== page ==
Understanding the roles and distinctions between apostles and disciples in our faith communities can help us build accompaniment, formation, and support structures that encourage and help people to grow across the full journey of discipleship.
We are All Called to be Disciples
Discipleship is at the core of our faith. Being a disciple involves building a personal relationship with Jesus and practicing His teachings. Disciples strive to be like Christ, pursuing holiness and showing others God's love and mercy. At the core, discipleship is an active response to a relationship with Jesus.
Discipleship is active. It happens on purpose. The author of the book Forming Intentional Disciples, Sherry Weddell, said, "You don't do [discipleship] accidentally; you don't do it in your sleep."
Discipleship is also internal. You can't identify a disciple based only on their external practices. Both disciples and those who have not yet commited to making Jesus the center of their lives can participate in prayer, fasting, giving, participation in the sacraments, works of mercy.
A Disciple often has developed a heart for God that motivates their attitudes and actions, is willing to make sacrifices to grow in faith and relationship with Jesus, and is growing in the basic habits of the Christian life: Scripture, Sacraments, virtues, accepts suffering, spiritual and corporal works of mercy, openness to the Holy Spirit.
“A disciple is someone who seeks to enter more deeply into his relationship with Christ, and lead others into their own relationship with him." (Fr. Sean Pogue)
Apostles: Disciples First!
It's important to remember that the apostles were disciples first! They had direct experience and relationship with Jesus - profound encounters with him that changed their lives - and they responded to his call for them to follow him.
“Jesus said to Simon, ‘Do not be afraid; henceforth you will be catching men.’ And when they had brought their boats to land, they left everything and followed him” (Luke 5:10-11).
After they spent time growing in relationship with him, learning from him, and conforming their lives to his, Jesus appointed some of his disciples to be apostles. Jesus granted a unique authority to his apostles, enabling them to perform miracles, signs, and wonders in His name. This authority extended to making decisions that shaped the direction and mission of the Church in its earliest days.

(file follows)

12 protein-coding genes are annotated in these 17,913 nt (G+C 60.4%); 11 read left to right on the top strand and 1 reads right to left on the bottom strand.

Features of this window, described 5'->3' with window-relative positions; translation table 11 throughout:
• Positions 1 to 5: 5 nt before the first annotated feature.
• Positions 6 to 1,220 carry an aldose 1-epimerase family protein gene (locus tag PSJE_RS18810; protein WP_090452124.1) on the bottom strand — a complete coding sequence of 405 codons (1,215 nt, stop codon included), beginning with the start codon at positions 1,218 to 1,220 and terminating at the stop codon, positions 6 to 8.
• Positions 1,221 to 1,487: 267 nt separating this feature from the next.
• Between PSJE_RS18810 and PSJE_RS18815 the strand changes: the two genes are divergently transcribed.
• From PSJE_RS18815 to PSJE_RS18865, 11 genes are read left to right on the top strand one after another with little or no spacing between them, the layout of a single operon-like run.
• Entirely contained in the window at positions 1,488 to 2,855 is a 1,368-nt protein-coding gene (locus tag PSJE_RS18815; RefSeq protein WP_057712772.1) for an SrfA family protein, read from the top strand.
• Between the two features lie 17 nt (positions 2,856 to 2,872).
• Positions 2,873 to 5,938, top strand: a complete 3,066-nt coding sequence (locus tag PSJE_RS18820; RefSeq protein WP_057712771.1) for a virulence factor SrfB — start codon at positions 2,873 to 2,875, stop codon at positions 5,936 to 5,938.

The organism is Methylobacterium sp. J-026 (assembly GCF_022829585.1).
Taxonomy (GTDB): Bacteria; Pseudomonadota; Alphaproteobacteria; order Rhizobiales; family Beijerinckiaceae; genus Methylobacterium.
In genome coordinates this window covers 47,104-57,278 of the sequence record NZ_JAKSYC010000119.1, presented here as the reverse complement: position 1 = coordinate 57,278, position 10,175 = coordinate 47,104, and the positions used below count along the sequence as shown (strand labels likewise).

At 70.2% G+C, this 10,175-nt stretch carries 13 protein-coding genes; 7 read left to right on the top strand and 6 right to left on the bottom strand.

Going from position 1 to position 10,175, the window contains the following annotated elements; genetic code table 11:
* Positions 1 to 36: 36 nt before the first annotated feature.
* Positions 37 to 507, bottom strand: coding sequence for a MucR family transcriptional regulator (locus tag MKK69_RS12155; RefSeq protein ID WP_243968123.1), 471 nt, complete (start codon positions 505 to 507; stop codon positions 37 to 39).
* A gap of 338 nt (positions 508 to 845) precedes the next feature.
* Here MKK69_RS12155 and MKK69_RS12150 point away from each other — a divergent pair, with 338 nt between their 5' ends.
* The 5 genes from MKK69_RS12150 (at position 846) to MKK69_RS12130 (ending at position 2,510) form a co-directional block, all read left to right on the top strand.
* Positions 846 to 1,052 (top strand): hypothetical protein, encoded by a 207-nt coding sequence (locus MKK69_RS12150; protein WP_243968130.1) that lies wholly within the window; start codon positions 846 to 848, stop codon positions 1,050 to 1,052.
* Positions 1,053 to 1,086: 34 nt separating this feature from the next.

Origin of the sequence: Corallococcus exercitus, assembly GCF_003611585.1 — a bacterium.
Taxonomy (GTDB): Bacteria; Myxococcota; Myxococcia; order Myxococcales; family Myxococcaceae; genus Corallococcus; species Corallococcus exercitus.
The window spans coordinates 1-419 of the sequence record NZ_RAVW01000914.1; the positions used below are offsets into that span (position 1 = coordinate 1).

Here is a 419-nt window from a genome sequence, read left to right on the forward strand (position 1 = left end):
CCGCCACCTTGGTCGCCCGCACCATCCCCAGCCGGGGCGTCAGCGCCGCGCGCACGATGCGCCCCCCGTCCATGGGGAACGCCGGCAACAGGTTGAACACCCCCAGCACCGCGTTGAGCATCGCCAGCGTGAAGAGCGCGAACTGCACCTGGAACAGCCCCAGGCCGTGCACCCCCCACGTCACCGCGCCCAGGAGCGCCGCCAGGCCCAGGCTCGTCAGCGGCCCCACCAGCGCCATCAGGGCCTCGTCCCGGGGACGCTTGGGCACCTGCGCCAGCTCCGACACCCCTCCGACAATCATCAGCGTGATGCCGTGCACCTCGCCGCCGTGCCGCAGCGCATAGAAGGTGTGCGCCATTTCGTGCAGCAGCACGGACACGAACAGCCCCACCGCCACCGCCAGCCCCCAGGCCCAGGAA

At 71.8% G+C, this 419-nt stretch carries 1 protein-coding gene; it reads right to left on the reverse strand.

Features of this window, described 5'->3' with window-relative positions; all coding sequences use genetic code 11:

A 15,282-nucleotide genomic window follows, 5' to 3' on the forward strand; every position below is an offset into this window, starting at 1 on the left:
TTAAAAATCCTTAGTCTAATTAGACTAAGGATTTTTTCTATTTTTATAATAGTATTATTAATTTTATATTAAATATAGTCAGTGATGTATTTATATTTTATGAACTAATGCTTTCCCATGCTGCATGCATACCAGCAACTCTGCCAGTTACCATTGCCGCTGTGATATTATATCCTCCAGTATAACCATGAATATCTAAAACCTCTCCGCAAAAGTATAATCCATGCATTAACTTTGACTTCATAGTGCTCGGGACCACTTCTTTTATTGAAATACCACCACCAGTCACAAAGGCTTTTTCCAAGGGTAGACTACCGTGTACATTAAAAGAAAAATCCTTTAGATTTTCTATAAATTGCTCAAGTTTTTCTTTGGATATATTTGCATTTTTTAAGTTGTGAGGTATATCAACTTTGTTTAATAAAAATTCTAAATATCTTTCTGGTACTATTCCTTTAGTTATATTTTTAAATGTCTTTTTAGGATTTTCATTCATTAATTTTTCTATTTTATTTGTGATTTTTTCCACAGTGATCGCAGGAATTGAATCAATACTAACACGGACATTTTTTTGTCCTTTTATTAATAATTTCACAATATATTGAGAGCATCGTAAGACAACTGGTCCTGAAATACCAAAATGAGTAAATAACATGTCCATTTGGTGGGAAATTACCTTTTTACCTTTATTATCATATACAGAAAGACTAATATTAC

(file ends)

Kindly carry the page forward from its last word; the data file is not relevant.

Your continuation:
The role of apostleship continued in the early Church through the laying on of hands, as the apostles ordained and appointed successors to carry on their ministry. This practice of apostolic succession has been maintained in the Catholic Church through the bishops. Catholic bishops are ordained to continue the apostolic ministry and entrusted with the responsibility of making decisions that shape the direction and mission of the Church in their respective dioceses. They exercise apostolic authority and are responsible for the Church's spiritual care, governance, and unity.
Just as the first apostles were disciples first, today's apostles (the Bishops) must also be disciples first. They should be able to share stories of their encounters with Jesus, be open about how their relationship with Him has grown, and continually seeking to conform their lives to his.
Embracing Our Call to Discipleship
While not all of us are called to be apostles, we are all called to be disciples. As parish leaders, we lead by example, showing our love for Christ and inspiring others to do the same. By being faithful disciples and missionary disciples ourselves, we can encourage others to embark on their own faith journeys, which strengthens our parishes and enriches the Church.
Nurturing The Discipleship Journey in Our Parishes
Recognizing disciples in your school or parish means building relationship and learning about the people you serve. Only by having deeper conversations are you able to uncover whether someones external practices are a result of someone seeking to deepen their faith, grow in relationship with Jesus, and align their lives with the teachings of Christ - or if they are the result of guilt, obligation, unreflected habit, or experimenting with faith.
As Catholic parish leaders, we have a responsibility to nurture discipleship, missionary discipleship, disciple making, and even apostleship within our communities.
We create an environment where disciples can grow in their faith, receive guidance, and fulfill their mission. We recognize that everyone is on a journey of discipleship and encourage our people to examine where they are on that journey currently and where they may be called next. We create a culture and expectation of intentional discipleship.
To further explore the distinctions between apostles and disciples and deepen your understanding as a Catholic parish leader, we invite you to download our "Discipleship Check-In" reflection.
This resource will provide valuable insights and practical guidance for nurturing the discipleship journey within your parish community. It will help you pray through your journey of discipleship and explore how you are being called to go further deeper into that relationship and mission with Jesus. When Catholic leaders are thoughtful, intentional, and grounded in our own discipleship journey, we can better accompany others on their faith journeys, which strengthens our parishes and enriches the Church!
Take advantage this opportunity to enrich your leadership skills and enhance the spiritual growth of your parish. Download this free resource now and embark on a transformative journey of nurturing a culture of discipleship in your Catholic community.
Together, let us embrace our calling as Catholic parish leaders and build thriving cultures of disciples and apostles!